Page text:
Blind cross country runner competing with help of coach
12-year old Quincy Sierra decided he wanted to compete in athletics this year, his first in junior high. But, like everything in life, Quincy has to work even harder than most kids his age.
“When he sees he has no central vision,” explained Whitney Teeter, Quincy’s mom. “It’s like he’s looking through Swiss cheese, because there is so much scarring. The vision he does have is very limited.”
Quincy is blind, caused by scarring to his retinas at birth. Despite that, he wanted to run.
“My blindness does not matter,” Quincy said with a smile. “I am confident. Even though I have vision problems, I am still confident with that.”
Confidence is not enough though. State requirements dictate Quincy must be tethered to adult in order to compete in sanctioned events.
“I didn’t know how it was going to go down,” Teeter admitted. “I thought I better start training because I am out of shape.”
But Teeter didn’t have to worry about that. Quincy’s coach, Cory Bixler, stepped up to make sure Quincy got his chance.
“If I don’t do this, he doesn’t get the chance to compete, and that’s not going to happen,” Bixler said. “That’s kind of the why you know? If I don’t do this, he doesn’t get to run. There’s no chance, he doesn’t get to run. I mean, somebody else would have done it, but I am going to be there anyway.”
Bixler will be there, because he coaches both the Junior High and High School Cross Country teams in Ulysses. But instead of his normal coaching duties, Bixler will run too. Tethered to Quincy, every step of the way.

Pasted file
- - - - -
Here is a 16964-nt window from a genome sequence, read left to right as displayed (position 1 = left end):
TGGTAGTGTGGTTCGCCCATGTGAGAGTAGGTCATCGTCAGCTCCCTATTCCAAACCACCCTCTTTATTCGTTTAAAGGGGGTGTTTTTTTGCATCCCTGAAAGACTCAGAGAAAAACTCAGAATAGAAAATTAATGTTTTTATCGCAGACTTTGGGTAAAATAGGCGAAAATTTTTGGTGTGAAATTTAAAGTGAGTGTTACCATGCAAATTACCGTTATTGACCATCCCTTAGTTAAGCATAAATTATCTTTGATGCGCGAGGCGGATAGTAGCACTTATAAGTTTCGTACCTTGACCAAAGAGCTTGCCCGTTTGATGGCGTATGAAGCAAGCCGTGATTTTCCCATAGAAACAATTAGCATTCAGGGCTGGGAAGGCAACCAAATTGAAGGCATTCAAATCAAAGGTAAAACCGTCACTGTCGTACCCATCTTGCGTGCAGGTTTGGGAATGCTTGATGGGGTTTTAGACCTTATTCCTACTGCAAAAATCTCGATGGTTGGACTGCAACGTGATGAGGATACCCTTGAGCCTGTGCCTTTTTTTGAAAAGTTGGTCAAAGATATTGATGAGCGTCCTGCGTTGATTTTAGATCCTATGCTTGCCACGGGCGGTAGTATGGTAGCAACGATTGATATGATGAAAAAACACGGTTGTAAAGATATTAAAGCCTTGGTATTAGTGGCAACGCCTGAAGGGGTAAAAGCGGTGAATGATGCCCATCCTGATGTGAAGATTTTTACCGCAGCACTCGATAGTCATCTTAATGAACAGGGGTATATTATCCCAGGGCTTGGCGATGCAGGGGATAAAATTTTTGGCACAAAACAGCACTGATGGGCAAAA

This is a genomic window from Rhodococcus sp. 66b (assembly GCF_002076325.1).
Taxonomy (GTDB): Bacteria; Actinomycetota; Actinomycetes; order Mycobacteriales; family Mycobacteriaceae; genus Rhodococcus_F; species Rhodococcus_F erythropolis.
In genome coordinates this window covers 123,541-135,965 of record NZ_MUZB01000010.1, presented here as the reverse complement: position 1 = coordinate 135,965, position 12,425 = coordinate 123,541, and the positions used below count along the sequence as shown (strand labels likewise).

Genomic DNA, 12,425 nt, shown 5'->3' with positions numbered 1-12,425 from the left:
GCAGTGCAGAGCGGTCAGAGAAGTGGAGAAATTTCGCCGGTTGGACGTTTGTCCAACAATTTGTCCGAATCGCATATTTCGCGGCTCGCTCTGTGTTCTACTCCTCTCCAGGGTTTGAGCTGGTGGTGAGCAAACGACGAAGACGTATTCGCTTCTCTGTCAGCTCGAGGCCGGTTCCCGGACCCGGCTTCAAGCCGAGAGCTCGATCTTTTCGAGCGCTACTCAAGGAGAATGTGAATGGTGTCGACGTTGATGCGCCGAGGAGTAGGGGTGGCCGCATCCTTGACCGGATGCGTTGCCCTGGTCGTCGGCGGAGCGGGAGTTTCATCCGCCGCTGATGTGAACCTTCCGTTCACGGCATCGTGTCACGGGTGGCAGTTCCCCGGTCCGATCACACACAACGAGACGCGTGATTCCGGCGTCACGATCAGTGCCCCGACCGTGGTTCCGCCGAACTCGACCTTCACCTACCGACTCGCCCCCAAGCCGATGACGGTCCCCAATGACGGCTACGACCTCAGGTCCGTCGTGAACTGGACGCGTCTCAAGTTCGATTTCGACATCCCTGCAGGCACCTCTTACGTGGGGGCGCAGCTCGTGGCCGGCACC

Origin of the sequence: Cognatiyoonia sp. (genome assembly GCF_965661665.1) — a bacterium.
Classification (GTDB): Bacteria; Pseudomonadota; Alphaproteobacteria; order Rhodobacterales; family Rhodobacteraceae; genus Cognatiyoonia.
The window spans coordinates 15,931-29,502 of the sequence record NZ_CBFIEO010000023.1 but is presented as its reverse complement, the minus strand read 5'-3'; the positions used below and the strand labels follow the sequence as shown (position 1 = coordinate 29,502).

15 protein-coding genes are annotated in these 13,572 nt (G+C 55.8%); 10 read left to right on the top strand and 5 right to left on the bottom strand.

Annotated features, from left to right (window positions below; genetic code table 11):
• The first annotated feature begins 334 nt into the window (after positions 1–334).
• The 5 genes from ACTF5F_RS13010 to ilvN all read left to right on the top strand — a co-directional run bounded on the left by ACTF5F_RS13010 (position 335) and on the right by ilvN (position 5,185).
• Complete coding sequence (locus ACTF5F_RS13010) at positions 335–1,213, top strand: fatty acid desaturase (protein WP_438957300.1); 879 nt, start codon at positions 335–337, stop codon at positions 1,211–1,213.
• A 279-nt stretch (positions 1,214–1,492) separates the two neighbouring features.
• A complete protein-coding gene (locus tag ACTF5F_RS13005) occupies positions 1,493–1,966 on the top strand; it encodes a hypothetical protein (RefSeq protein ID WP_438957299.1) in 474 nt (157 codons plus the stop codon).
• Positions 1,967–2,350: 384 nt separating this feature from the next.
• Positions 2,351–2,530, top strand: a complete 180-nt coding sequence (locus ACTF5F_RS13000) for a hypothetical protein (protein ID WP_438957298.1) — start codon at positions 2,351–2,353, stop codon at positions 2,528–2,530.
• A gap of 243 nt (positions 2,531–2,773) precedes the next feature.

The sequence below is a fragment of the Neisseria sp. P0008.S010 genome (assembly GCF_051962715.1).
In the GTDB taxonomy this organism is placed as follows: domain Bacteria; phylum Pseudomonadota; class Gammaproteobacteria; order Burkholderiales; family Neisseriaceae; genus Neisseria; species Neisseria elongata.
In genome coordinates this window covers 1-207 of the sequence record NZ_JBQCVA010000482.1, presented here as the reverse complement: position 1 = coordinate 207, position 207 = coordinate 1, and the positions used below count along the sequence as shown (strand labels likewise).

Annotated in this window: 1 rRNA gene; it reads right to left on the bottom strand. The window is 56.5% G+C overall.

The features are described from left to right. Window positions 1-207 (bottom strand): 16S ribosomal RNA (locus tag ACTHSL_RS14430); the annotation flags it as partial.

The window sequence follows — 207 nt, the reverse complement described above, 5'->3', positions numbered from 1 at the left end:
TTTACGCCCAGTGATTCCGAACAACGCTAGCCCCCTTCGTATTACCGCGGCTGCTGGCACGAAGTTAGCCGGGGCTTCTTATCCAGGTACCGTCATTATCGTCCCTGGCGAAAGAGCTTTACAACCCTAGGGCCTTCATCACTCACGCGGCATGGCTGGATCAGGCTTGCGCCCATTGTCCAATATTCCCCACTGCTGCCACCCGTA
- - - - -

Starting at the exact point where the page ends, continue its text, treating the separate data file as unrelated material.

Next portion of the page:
“That’s the point of it,” Bixler, a coach for more than two decades, said.
“This is about helping kids, and that’s what it is all about.”
Bixler will tell you that anyone would have done what he’s doing to help Quincy, and that may be the case as Quincy is pretty popular around campus. But for Quincy, it means something that his coach is the one who stepped up.
“I’m glad he said you know what it’s time to help. And it’s a good thing he did, because we have become a great team,” Quincy beamed.
A social media post from Quincy’s first meet went viral. And the attention has made a difference Quincy’s life.
“He just has so much more… he believes in himself,” Teeter admitted. “There were a lot of times where he was shy about trying new things and nervous. He called me the other day and said ‘mom I tried out for jazz band.’ He was like ‘I just think I did awesome.’ I’ve seen that in him. More self-confidence.”
And while his mom and coach admit they are scared he might stumble, he has, Quincy isn’t worried about it. He gets up, and just gets up and keeps running.
“He doesn’t limit himself. I see that it is inspirational, but I guess for us we’ve been around it and to us we are like… that’s just Quincy.”
We asked Quincy if he wanted all of this attention to inspire others. He quickly said yes, and added…
“If you ever have limitations you want to pass the limit. Oh wait, you don’t want to pass the limit, you want to beat the limitation you set. Oh wait, you don’t set one. The only limits that are there are the ones you set for yourself.”